The three Israelis killed in a suicide bombing in Istanbul Saturday were laid to rest on Monday afternoon in Israel, a day after their bodies were flown home.
Simha Damri, 59, Avraham Goldman, 70, and Yonatan Suher, 40, were killed when a suspected Islamic State suicide bomber detonated an explosive device near an Israeli tour group in central Istanbul. An Iranian was also killed in the attack, and 11 other Israelis were hurt. Israel was investigating whether the group was deliberately targeted.
Damri was buried in an afternoon ceremony in her hometown of Dimona with hundreds in attendance. Her husband, who was moderately injured in the blast on Saturday, was not permitted to leave the hospital to attend.
The retired kindergarten teacher was survived by her husband and four children.
Avraham Damri told reporters in the Soroka Medical Center that his wife had been concerned about the security risks in Turkey, but he reassured her they would be fine.
“We walked around the markets two days earlier, we talked and laughed. She was afraid before we left, but I told her ‘You see? There’s nothing to be afraid of, it’s all okay,'” he said.
The family was planning Damri’s 60th birthday party on April 8, he said, and their son was set to be married in July.
“She doesn’t know anything [about the party]. It’s absurd. She simply doesn’t know anything about it. A secret plan, a secret guest list,” he said, still referring to his wife in present tense. “Nadav is supposed to get married on July 21, she was over the moon that it was happening. Simply thrilled.”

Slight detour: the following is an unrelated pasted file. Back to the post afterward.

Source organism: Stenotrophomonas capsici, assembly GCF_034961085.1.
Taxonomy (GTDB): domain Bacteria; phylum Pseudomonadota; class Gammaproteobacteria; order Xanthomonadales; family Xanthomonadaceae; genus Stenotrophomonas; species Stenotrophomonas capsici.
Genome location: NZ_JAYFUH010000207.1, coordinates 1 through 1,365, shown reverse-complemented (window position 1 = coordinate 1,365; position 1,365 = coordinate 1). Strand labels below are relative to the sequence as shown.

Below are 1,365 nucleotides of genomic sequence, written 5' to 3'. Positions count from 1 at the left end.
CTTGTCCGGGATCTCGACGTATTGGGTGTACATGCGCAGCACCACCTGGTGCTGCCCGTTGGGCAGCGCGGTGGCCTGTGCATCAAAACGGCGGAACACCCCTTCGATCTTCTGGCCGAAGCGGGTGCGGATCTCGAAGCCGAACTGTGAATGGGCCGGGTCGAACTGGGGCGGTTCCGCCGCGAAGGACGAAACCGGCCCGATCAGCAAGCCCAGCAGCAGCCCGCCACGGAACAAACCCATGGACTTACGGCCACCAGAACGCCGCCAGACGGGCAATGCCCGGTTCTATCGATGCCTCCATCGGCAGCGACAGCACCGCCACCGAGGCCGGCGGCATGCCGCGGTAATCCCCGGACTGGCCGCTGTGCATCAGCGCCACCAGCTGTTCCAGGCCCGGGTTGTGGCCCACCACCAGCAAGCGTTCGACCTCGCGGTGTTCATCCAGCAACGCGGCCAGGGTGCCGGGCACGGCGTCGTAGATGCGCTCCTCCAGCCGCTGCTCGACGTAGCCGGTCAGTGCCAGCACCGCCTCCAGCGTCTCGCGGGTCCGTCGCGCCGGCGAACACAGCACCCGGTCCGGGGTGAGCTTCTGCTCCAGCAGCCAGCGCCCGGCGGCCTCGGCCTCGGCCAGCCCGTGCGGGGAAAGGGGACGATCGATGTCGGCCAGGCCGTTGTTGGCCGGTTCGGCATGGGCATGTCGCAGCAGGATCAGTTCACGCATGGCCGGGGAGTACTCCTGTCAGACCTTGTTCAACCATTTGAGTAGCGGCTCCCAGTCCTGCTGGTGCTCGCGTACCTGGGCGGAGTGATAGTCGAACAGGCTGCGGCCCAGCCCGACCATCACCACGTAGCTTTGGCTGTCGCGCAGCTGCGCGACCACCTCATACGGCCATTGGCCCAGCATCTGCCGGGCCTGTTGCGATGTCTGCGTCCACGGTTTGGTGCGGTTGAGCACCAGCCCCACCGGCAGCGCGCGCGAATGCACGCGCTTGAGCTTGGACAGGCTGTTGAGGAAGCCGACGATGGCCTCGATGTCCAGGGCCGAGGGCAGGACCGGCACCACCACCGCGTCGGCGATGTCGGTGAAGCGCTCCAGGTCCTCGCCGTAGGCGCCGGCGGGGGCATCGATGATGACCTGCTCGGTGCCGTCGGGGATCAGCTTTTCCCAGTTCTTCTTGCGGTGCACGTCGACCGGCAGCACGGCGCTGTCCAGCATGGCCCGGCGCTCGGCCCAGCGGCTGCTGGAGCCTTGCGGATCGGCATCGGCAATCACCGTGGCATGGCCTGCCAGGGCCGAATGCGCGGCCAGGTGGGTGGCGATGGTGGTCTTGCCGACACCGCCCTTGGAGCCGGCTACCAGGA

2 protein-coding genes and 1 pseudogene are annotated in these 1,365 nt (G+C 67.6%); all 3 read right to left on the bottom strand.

Damri thanked the Jewish community in Turkey for their assistance and asked that they try to retrieve his late wife’s bag.
“I asked them before we got on the Hercules [plane] that they try to find Simha’s bag in the police station, and they didn’t find it. Her things are there, her passports, the necklace I bought her, and her rings,” he said. “She loved to travel with all of her things on her, she doesn’t trust the safes in the hotels.”
Meanwhile, dual US-Israeli citizen Goldman was buried in Holon, with his children remembering their father’s fearlessness and coexistence efforts.
“Ima [mother] wanted you to change your destination, but you said that there are also attacks in Tel Aviv and New York and you were never afraid,” Goldman’s daughter Sharon said, according to the Ynet news website. “I’m sorry you didn’t listen to this. My mind can’t believe it, and my heart is shattered to pieces. I believe that only your physical body has left the world and your pure soul is coming home.”
She said her parents had founded a textile factory, bringing in Arab Israeli and Palestinian workers “and everyone became like family.”
“You thought that this was the path to peace and coexistence, even in trying times,” she said. “We won’t succumb to hatred and revenge. We won’t let this evil poison us.”
Goldman’s widow, Nitza, who was hurt in the attack, told Israeli reporters on Monday that she witnessed “everything.”
“I saw everything,” she said. When the bomb went off, she said, she looked around and saw her husband lying next to her.
“I saw my husband next to me, and he was totally intact. It was like he wasn’t injured, wasn’t harmed, he was entirely intact. I called out to him to get up, but he didn’t answer me,” she told Channel 2.
Nitza Goldman was released from the hospital to attend the funeral.
Suher’s funeral was scheduled to begin at 5 p.m. He is survived by his wife, Inbal, who was badly hurt in the bombing and two children.